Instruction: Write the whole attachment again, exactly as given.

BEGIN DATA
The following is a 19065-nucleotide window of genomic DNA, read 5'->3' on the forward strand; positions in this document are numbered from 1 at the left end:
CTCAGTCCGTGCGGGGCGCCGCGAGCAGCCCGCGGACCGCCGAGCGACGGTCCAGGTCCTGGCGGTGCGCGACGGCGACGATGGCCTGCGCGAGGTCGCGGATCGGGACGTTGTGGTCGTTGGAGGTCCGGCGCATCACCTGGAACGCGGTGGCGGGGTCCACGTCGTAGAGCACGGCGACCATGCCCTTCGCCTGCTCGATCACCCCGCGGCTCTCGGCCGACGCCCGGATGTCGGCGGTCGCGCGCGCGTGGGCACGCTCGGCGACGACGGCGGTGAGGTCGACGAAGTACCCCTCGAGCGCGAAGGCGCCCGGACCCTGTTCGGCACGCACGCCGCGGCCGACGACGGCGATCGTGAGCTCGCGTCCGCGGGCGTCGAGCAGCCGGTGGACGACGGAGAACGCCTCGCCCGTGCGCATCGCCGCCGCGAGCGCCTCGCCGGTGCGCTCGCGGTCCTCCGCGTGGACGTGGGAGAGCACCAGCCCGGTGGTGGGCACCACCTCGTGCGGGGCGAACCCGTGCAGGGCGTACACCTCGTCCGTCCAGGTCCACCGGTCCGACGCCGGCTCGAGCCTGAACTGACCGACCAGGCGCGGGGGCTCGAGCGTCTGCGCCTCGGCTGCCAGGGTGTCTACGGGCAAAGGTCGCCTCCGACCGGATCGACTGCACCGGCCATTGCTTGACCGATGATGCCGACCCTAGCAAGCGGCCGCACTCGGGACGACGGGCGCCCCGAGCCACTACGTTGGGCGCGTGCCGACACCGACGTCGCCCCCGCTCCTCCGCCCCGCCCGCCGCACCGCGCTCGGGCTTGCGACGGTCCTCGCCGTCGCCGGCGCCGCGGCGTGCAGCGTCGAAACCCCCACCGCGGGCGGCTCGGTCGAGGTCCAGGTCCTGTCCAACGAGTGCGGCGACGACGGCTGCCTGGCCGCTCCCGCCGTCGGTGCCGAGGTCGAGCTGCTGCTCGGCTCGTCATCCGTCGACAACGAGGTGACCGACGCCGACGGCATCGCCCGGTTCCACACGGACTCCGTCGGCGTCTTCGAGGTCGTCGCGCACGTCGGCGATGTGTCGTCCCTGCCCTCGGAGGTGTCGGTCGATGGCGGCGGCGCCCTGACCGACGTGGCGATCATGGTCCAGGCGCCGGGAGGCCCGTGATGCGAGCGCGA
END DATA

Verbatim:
The following is a 19065-nucleotide window of genomic DNA, read 5'->3' on the forward strand; positions in this document are numbered from 1 at the left end:
CTCAGTCCGTGCGGGGCGCCGCGAGCAGCCCGCGGACCGCCGAGCGACGGTCCAGGTCCTGGCGGTGCGCGACGGCGACGATGGCCTGCGCGAGGTCGCGGATCGGGACGTTGTGGTCGTTGGAGGTCCGGCGCATCACCTGGAACGCGGTGGCGGGGTCCACGTCGTAGAGCACGGCGACCATGCCCTTCGCCTGCTCGATCACCCCGCGGCTCTCGGCCGACGCCCGGATGTCGGCGGTCGCGCGCGCGTGGGCACGCTCGGCGACGACGGCGGTGAGGTCGACGAAGTACCCCTCGAGCGCGAAGGCGCCCGGACCCTGTTCGGCACGCACGCCGCGGCCGACGACGGCGATCGTGAGCTCGCGTCCGCGGGCGTCGAGCAGCCGGTGGACGACGGAGAACGCCTCGCCCGTGCGCATCGCCGCCGCGAGCGCCTCGCCGGTGCGCTCGCGGTCCTCCGCGTGGACGTGGGAGAGCACCAGCCCGGTGGTGGGCACCACCTCGTGCGGGGCGAACCCGTGCAGGGCGTACACCTCGTCCGTCCAGGTCCACCGGTCCGACGCCGGCTCGAGCCTGAACTGACCGACCAGGCGCGGGGGCTCGAGCGTCTGCGCCTCGGCTGCCAGGGTGTCTACGGGCAAAGGTCGCCTCCGACCGGATCGACTGCACCGGCCATTGCTTGACCGATGATGCCGACCCTAGCAAGCGGCCGCACTCGGGACGACGGGCGCCCCGAGCCACTACGTTGGGCGCGTGCCGACACCGACGTCGCCCCCGCTCCTCCGCCCCGCCCGCCGCACCGCGCTCGGGCTTGCGACGGTCCTCGCCGTCGCCGGCGCCGCGGCGTGCAGCGTCGAAACCCCCACCGCGGGCGGCTCGGTCGAGGTCCAGGTCCTGTCCAACGAGTGCGGCGACGACGGCTGCCTGGCCGCTCCCGCCGTCGGTGCCGAGGTCGAGCTGCTGCTCGGCTCGTCATCCGTCGACAACGAGGTGACCGACGCCGACGGCATCGCCCGGTTCCACACGGACTCCGTCGGCGTCTTCGAGGTCGTCGCGCACGTCGGCGATGTGTCGTCCCTGCCCTCGGAGGTGTCGGTCGATGGCGGCGGCGCCCTGACCGACGTGGCGATCATGGTCCAGGCGCCGGGAGGCCCGTGATGCGAGCGCGA